The two major political coalitions-Azimio la Umoja and Kenya Kwanza Tuesday clashed on how to resolve electoral injustices while submitting their views to the National Dialogue Committee.
The Azimio la Umoja delegation led by former Laikipia Governor Ndiritu Muriithi, recommended an audit of the 2022 presidential elections, which they claimed was manipulated in favour of President William Ruto.
They maintained that there is a need to evaluate the presidential election as the basis for reforming, reconstituting and restructuring of the Independent Electoral and Boundaries Commission (IEBC).
“It’s only upon audit you can actually reconstitute and restructure the IEBC because then you know what exactly you are fixing, and what went wrong,” said Muriithi.
While various stakeholders, including former Attorney General Amos Wako and the Law Society of Kenya, supported an audit of the 2022 election, the ruling United Democratic Alliance (UDA) rejected proposal.
According to UDA, the Supreme Court had already ruled on the presidential results and that is now “water under the bridge”.
UDA Secretary-General Cleophas Malala insisted that his coalition did not support an audit of the 2022 poll but was open to discussions on electoral process improvements for future elections.
“We are open to discussing an audit of the electoral process because we need to be as fair as possible in subsequent elections,” said Malala.
Using graphs and data, Azimio insisted there was manipulation of figures within the IEBC portal. Their analysis indicated certain figures from official forms had been tampered with, specifically involving the reassignment of votes initially attributed to Raila to the tally of Ruto.
“We have demonstrated by figures taken from the IEBC portal itself that the Azimio candidate won in a majority of polling stations being 24,499 vis-a-vis 21,703 of the opposing candidate. It’s not possible for one candidate to win a majority of electoral wards, a majority of constituencies and polling stations and be declared the loser,” said Muriithi.
Also appearing before the committee and representing the Electoral Law and Governance Institute for Africa, Felix Odhiambo argued that in the 2022 elections, IEBC failed to fully operationalise the Kenya Integrated Election Management System (KIEMS) leading to its failure to execute two of its core mandates.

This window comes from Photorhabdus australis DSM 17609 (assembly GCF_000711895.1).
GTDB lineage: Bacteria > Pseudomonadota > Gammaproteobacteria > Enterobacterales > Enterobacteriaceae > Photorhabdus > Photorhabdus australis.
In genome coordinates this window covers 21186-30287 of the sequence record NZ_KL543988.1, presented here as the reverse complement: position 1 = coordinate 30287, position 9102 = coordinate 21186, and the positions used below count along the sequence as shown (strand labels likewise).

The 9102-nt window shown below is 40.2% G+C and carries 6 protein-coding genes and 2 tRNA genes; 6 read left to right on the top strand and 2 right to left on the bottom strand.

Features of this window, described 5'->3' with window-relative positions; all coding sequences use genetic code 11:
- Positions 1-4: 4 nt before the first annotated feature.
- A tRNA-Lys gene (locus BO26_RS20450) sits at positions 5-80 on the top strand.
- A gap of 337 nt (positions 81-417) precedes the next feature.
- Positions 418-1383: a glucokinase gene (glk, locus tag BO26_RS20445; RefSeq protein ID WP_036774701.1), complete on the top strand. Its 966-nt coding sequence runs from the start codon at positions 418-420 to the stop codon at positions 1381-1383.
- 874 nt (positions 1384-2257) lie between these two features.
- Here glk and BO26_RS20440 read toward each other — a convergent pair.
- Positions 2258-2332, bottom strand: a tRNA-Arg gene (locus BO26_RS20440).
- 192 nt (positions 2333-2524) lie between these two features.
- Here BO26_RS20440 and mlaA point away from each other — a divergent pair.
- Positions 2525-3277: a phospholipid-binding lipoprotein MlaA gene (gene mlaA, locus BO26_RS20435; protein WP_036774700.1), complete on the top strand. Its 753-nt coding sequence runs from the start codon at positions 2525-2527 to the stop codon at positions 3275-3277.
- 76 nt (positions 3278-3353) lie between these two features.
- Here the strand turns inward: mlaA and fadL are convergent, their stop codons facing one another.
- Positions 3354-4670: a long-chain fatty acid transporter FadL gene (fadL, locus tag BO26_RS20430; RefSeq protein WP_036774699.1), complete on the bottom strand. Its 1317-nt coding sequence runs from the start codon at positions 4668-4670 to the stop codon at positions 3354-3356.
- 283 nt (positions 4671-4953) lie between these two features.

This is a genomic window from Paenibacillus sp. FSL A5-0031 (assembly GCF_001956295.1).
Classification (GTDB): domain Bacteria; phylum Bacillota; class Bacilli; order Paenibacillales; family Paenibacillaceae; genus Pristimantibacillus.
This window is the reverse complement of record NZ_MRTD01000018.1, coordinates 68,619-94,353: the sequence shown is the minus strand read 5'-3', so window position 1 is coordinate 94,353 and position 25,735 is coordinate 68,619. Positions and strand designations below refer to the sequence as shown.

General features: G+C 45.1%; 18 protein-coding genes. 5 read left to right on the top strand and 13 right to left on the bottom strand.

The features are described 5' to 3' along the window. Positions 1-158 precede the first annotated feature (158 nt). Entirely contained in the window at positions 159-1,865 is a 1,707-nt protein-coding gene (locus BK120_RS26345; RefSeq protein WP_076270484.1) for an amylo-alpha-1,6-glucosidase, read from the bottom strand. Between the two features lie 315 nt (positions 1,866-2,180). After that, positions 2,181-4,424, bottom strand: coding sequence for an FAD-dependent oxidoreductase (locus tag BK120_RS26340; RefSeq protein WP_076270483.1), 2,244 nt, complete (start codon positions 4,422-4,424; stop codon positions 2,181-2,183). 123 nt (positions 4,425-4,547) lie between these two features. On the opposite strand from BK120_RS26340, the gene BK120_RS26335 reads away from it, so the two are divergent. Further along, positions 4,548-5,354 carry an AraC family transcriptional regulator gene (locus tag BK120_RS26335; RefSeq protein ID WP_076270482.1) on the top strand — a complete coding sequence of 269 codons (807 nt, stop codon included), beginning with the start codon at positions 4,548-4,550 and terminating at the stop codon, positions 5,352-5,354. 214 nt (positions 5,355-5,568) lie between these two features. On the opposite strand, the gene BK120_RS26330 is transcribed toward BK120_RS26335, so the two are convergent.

He explained that the electronic tabulation of results, intended to create a national tally as results came in was not activated. Additionally, the results display system, which was supposed to show real-time results at Bomas for the public, failed.
“Our recommendation is that the functionality of KIEMS works the way it was designed,” said Odhiambo.
Members of the Kenya Kwanza coalition, comprising representatives from UDA, Ford Kenya and ANC, reaffirmed their commitment to their shared vision. Malala kicked off the remarks by assuring supporters of the coalition’s steadfastness amid allegations of rift following the ruling party’s calls for dissolving smaller affiliate parties to join UDA.
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He also did not mince his words saying that internal push from individual parties within the coalition allowed smaller parties to take over and collapse into the bigger ones.
“Let us strengthen political parties. You strengthen by recruiting members. If in an instance you can recruit members from a particular political party to a point where that political party is no longer viable, you can decide to take up the entire membership of the political party to your party,” said Malala.
At the same Kenya Kwanza revisited the street protests with a proposal to enactment of a law to regulate demonstrations and introduce new bureaucratic requirements before someone can demonstrate.
The proposed legislation aims to hold the organisers of demos liable for any vandalism, injury and death witnessed during the demos. “The legislation should specifically provide a mechanism to bar political leaders who lead violent demonstrations from vying for any positions. We propose legislation to regulate the right to picket as enshrined in Article 37,” said Malala.
“The legislation should mandate organisers of the demonstration to gazette the venue time and reason for picketing. The legislation should provide measures to ensure that leaders and organisers of violent demonstrators that may occasionally destruction of property and loss of lives be held liable,” added Malala.
Speaking a day after governors proposed immunity against impeachment in the first two years after they take office, the Ethics and Anti-Corruption Commission (EACC) CEO Twalib Mbarak, criticised the proposal. He mooted new legislation to hold governors accountable for any corruption charges at any time.
He revealed that, in numerous instances, governors actively orchestrate corrupt activities through peers and proxies, while remaining the principal beneficiaries. He pointed out a critical legal loophole that prevents direct accountability of governors. Existing laws primarily target accounting officers for financial misconduct, enabling governors to escape responsibility and evade accountability.
“I think giving governors immunity might be suicidal and create more chaos than accountability. We have nine cases of governors before the court and 21 governors we are investigating,” added Mr Twalib.
On the cost of living, the Kenya Conference of Catholic Bishops and the National Council of Churches of Kenya proposed a review of the Finance Act with a focus placed on the VAT and the removal of the Housing Levy. Yesterday marked the conclusion of the memorandum submission process. The committee will now retire to consolidate the presented views and draft a report.